Energy storage capacity additions will double worldwide to 2.9GWh this year, up from 1.4GWh in 2015, according to the latest report from analyst firm IHS Markit.
Storage capacity will also rise to 21GWh by 2025, said the report ‘Grid-Connected Energy Storage Forecast Database’.
Lithium-ion technology will dominate the sector with more than 80% of energy storage systems to include it by 2025.
The US and Japan are ahead of the pack for energy storage, generating a third of market revenues totalling US$50 billion over the next decade. However, there is also strong movement in South Africa, Kenya, the Philippines and other countries, while the cost of batteries continues to decline.
In Australia and Japan, energy storage penetration is expected to account for more than 5% of installed power capacity in 2025. IHS Markit said such penetration will demonstrate the role of energy storage in grid stability, renewable integration and overall energy management.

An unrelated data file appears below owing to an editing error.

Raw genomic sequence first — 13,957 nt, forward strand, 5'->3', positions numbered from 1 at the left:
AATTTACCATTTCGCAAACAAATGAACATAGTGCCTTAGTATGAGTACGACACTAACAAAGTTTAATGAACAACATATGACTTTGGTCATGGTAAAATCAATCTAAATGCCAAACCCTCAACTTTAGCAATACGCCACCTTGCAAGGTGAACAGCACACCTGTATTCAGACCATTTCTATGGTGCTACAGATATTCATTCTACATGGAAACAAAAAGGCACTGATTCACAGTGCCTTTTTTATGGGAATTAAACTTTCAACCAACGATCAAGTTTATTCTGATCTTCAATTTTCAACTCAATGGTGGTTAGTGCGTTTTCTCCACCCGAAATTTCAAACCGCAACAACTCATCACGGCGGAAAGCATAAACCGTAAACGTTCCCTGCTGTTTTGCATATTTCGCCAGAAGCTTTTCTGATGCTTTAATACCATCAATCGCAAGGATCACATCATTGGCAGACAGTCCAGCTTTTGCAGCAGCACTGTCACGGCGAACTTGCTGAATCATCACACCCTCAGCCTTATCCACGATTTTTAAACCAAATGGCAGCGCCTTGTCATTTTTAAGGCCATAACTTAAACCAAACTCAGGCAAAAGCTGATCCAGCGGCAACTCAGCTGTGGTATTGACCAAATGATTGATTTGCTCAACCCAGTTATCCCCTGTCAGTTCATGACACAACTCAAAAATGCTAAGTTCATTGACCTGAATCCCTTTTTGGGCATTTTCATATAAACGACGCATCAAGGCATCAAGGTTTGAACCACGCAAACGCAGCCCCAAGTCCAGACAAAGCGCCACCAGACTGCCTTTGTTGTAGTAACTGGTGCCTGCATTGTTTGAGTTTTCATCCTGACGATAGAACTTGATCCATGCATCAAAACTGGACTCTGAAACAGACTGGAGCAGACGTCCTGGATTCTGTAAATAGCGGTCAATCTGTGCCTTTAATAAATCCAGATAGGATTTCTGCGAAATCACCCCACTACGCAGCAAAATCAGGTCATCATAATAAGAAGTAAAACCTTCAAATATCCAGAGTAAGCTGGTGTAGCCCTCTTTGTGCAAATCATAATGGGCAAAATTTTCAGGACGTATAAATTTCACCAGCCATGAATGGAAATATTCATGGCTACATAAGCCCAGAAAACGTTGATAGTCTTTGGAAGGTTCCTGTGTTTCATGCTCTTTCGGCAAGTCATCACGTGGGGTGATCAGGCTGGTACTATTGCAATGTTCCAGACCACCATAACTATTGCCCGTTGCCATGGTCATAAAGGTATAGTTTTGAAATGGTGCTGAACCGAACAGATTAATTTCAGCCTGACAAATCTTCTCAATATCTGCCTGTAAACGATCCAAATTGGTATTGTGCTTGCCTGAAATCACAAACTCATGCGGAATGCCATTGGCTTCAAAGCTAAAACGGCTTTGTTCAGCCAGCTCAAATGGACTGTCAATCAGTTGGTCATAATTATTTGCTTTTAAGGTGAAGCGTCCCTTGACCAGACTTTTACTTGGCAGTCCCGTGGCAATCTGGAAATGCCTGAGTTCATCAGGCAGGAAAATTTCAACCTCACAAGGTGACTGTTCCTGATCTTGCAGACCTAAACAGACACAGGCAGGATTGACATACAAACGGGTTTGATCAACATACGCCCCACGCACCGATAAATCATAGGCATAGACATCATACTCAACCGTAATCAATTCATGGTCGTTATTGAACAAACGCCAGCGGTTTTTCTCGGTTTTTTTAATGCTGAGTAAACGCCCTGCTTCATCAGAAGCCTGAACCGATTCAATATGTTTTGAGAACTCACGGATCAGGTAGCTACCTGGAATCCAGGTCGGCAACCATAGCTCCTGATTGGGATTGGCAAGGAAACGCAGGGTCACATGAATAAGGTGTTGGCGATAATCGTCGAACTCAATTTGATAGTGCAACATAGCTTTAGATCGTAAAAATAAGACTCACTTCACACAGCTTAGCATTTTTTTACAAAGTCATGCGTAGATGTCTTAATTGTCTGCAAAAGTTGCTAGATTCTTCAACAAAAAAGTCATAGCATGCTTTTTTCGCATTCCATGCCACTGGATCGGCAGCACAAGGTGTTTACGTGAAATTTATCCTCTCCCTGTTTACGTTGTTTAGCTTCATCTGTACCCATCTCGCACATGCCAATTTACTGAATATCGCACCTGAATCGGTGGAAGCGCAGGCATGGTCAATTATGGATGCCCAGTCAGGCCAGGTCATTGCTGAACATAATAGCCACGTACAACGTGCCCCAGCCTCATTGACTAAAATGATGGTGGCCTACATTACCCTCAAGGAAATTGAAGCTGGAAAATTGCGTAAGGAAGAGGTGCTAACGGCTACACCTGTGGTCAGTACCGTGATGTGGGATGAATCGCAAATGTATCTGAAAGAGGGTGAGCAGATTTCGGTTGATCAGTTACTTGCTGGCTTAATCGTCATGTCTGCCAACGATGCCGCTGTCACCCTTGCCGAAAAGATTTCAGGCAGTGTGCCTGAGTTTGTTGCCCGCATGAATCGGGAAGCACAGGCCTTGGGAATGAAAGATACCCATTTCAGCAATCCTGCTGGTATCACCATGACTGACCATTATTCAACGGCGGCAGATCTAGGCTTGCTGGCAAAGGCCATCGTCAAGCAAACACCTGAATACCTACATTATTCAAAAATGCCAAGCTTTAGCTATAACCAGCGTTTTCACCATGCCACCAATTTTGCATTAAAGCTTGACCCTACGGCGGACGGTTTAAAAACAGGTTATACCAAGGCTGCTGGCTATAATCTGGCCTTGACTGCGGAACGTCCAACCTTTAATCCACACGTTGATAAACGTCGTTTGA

Half of the installations globally in the next ten years will be behind-the-meter, with consumers looking to optimise their self-consumption of energy and benefit from backup power. Meanwhile, a total of eight countries including Japan, China and the US, will have cumulative behind-the-meter storage capacity of more than 1GWh.
Marianne Boust, principal analyst, IHS Markit, said: “Energy storage is set to grow as fast as solar PV energy has in recent years, sparking strong interest from a wide range of players and underscored by recent mergers and acquisitions among car manufacturers, major oil and gas companies, and conventional power suppliers.
“Looking to the future, half of all energy storage will come from households and businesses seeking to control their energy consumption, which will massively disrupt the traditional business models from established utilities and large equipment manufacturers.”
Last week a new report by US analyst GTM Research found that the German energy storage market will be worth US$1.03 billion by 2021, representing an 11-fold jump on its 2015 market value in megawatt terms.
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